Say you were driving on the highway behind a truck carrying some sort of fruit cases. One of them was loose and flew off right in front of you. You hit the case rather than trying to avoid it on a busy highway where you had no time to check the mirrors and manoeuvre out of the way. Luckily, it hit the bumper and went under. You were told that the bumper and few small scratches could be repaired for $900. The auto insurance company told you that it is a Collision claim and its deductible is $500. So, the settlement would be $400 and may not be worth it.
You think it should be a Comprehensive Coverage claim since it was an accidental damage caused by a flying object hitting the automobile. This is an airborne object knocking the car rather than you crash onto it. The cause of your disappointment is that the deductible is only $200 for it and you can make a claim for $700 and hope that it would go down as small no fault incident.
The truck just disappeared in distance when you slowed down, stopped and checked the car. So, there is not much hope there to make a third party vehicle insurance claim on their liability policy. It is unlikely that the carrier would change mind on the assessment. But you would really want to know the reasoning behind their classification.
So, here it is; Usually Comprehensive Coverage includes moving objects like falling tree branches, bricks off the building or stone rolling off the cliff. These are considered act of God and out of human control. It is hard to consider a wooden case falling off the wagon an act of God or accidental. This is probably the reason why they think it is collision as it has human error in it.
In the same way, you have a convincing argument against it. You wonder what would the insurer’s respond be if you told them that you don’t know where it came from and it just appeared out of nowhere. Frankly, they would have probably blamed the wind and you would have gotten your wish.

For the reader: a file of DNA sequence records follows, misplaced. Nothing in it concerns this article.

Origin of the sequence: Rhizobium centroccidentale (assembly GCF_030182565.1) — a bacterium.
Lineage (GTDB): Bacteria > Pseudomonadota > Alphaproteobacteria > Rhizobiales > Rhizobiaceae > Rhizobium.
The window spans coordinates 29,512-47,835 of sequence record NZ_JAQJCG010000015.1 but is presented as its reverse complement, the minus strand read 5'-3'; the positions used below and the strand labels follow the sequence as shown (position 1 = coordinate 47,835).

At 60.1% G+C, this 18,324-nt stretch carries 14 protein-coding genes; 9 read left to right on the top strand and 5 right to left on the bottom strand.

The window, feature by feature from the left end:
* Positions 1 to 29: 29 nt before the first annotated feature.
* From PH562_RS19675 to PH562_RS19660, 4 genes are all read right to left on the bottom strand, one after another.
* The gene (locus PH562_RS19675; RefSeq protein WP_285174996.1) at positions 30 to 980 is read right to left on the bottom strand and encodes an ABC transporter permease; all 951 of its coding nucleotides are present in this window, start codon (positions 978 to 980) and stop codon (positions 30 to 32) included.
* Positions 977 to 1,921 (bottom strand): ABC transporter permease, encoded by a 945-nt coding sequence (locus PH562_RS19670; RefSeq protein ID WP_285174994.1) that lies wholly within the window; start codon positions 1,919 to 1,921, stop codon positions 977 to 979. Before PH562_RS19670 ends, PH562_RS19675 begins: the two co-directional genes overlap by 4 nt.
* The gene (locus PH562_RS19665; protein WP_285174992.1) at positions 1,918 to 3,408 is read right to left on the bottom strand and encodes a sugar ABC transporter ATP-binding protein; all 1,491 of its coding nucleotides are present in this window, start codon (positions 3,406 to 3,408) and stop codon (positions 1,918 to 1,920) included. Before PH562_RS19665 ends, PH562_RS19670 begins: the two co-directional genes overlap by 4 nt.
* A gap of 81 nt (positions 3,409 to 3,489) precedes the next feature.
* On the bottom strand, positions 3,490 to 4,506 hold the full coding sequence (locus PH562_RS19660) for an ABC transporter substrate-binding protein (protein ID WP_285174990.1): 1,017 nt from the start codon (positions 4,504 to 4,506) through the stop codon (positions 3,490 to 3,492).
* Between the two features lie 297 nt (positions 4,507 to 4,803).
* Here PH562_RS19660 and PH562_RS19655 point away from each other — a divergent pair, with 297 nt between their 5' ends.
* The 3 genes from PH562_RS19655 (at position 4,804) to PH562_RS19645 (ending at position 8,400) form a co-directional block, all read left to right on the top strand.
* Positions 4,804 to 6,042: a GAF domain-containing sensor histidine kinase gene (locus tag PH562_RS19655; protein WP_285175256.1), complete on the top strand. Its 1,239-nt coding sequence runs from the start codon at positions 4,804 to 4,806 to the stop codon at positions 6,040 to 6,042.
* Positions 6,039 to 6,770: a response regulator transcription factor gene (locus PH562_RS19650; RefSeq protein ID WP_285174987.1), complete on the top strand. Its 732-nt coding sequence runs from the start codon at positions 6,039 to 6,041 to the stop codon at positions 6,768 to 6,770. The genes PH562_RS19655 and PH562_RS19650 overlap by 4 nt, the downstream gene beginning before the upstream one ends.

It is a hard one but considering these two covers are almost always sold together it may not usually matter, except there is a difference in the size of deductibles. Also, the implications can be different since the former is related to vehicular accident and the latter suggest that there isn’t any driver error.
Considering the respond from the carrier, this should still go down as a sort of hit and run incident where you have no fault. Obviously the final classification is important because the rate increases starting from the next renewal would be different. That is why you should chase it up and try to convince them that it should go down as a no fault crash.
I don’t know if you are implying that car insurance company deliberately pushing you to the type of coverage with higher deductible or not by telling you it is Collision. But, I doubt it would be the reason.
On the other hand, this may be a subjective assessment and could have gone either way. Yet, there is a strong argument against the decision. If hitting an animal is a Comprehensive issue this should be the same purely because it is an object landing on the automobile.
Clearly it matters that the object wasn’t airborne because of strong wind (natural cause) but falling off a truck (human error). Perhaps this is the distinction in this situation that makes this claim a Collision and not Comprehensive coverage matter.
In the same way, if it fell off the top of a building, there wouldn’t be any argument about it regardless of the car being stationary or on the move. It is one of those freak accidents and you would need to grin and accept the outcome and act accordingly.
Even though you have a point about its worthiness, we are talking about the difference of $300 here. The best you can do is perhaps to plead with them. Also, not demanding compensation for an incident you can pay out of pocket may save you enough over the next three years, as they can affect premiums that long.